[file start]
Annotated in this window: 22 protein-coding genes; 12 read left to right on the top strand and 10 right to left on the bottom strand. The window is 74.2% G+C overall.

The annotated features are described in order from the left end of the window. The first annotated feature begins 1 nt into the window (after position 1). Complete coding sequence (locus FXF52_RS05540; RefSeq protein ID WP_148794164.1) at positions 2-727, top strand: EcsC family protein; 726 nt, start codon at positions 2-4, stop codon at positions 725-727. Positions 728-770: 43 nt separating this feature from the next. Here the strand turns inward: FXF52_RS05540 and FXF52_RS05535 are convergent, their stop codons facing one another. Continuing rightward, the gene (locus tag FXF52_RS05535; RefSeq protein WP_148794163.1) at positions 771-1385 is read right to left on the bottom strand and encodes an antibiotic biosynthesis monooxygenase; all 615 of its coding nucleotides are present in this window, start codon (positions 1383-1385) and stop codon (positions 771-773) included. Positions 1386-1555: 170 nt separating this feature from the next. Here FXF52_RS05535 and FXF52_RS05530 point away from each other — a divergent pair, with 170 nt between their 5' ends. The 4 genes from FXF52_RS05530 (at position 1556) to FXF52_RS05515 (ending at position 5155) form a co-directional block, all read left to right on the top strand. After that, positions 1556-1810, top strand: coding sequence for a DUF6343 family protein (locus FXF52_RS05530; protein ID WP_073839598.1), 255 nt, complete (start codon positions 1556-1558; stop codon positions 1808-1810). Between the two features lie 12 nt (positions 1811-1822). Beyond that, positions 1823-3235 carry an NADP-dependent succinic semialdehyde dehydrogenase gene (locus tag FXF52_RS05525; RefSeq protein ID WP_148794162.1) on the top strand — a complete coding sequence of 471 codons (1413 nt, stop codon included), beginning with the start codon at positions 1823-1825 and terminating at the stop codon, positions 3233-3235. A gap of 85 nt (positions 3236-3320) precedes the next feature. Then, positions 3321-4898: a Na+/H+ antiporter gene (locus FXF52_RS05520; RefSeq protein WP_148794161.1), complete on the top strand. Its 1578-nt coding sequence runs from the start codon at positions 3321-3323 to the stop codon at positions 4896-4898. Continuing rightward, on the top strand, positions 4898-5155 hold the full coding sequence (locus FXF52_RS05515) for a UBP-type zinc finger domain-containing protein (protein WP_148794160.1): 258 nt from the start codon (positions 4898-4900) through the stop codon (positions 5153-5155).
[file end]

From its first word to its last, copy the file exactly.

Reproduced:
Annotated in this window: 22 protein-coding genes; 12 read left to right on the top strand and 10 right to left on the bottom strand. The window is 74.2% G+C overall.

The annotated features are described in order from the left end of the window. The first annotated feature begins 1 nt into the window (after position 1). Complete coding sequence (locus FXF52_RS05540; RefSeq protein ID WP_148794164.1) at positions 2-727, top strand: EcsC family protein; 726 nt, start codon at positions 2-4, stop codon at positions 725-727. Positions 728-770: 43 nt separating this feature from the next. Here the strand turns inward: FXF52_RS05540 and FXF52_RS05535 are convergent, their stop codons facing one another. Continuing rightward, the gene (locus tag FXF52_RS05535; RefSeq protein WP_148794163.1) at positions 771-1385 is read right to left on the bottom strand and encodes an antibiotic biosynthesis monooxygenase; all 615 of its coding nucleotides are present in this window, start codon (positions 1383-1385) and stop codon (positions 771-773) included. Positions 1386-1555: 170 nt separating this feature from the next. Here FXF52_RS05535 and FXF52_RS05530 point away from each other — a divergent pair, with 170 nt between their 5' ends. The 4 genes from FXF52_RS05530 (at position 1556) to FXF52_RS05515 (ending at position 5155) form a co-directional block, all read left to right on the top strand. After that, positions 1556-1810, top strand: coding sequence for a DUF6343 family protein (locus FXF52_RS05530; protein ID WP_073839598.1), 255 nt, complete (start codon positions 1556-1558; stop codon positions 1808-1810). Between the two features lie 12 nt (positions 1811-1822). Beyond that, positions 1823-3235 carry an NADP-dependent succinic semialdehyde dehydrogenase gene (locus tag FXF52_RS05525; RefSeq protein ID WP_148794162.1) on the top strand — a complete coding sequence of 471 codons (1413 nt, stop codon included), beginning with the start codon at positions 1823-1825 and terminating at the stop codon, positions 3233-3235. A gap of 85 nt (positions 3236-3320) precedes the next feature. Then, positions 3321-4898: a Na+/H+ antiporter gene (locus FXF52_RS05520; RefSeq protein WP_148794161.1), complete on the top strand. Its 1578-nt coding sequence runs from the start codon at positions 3321-3323 to the stop codon at positions 4896-4898. Continuing rightward, on the top strand, positions 4898-5155 hold the full coding sequence (locus FXF52_RS05515) for a UBP-type zinc finger domain-containing protein (protein WP_148794160.1): 258 nt from the start codon (positions 4898-4900) through the stop codon (positions 5153-5155).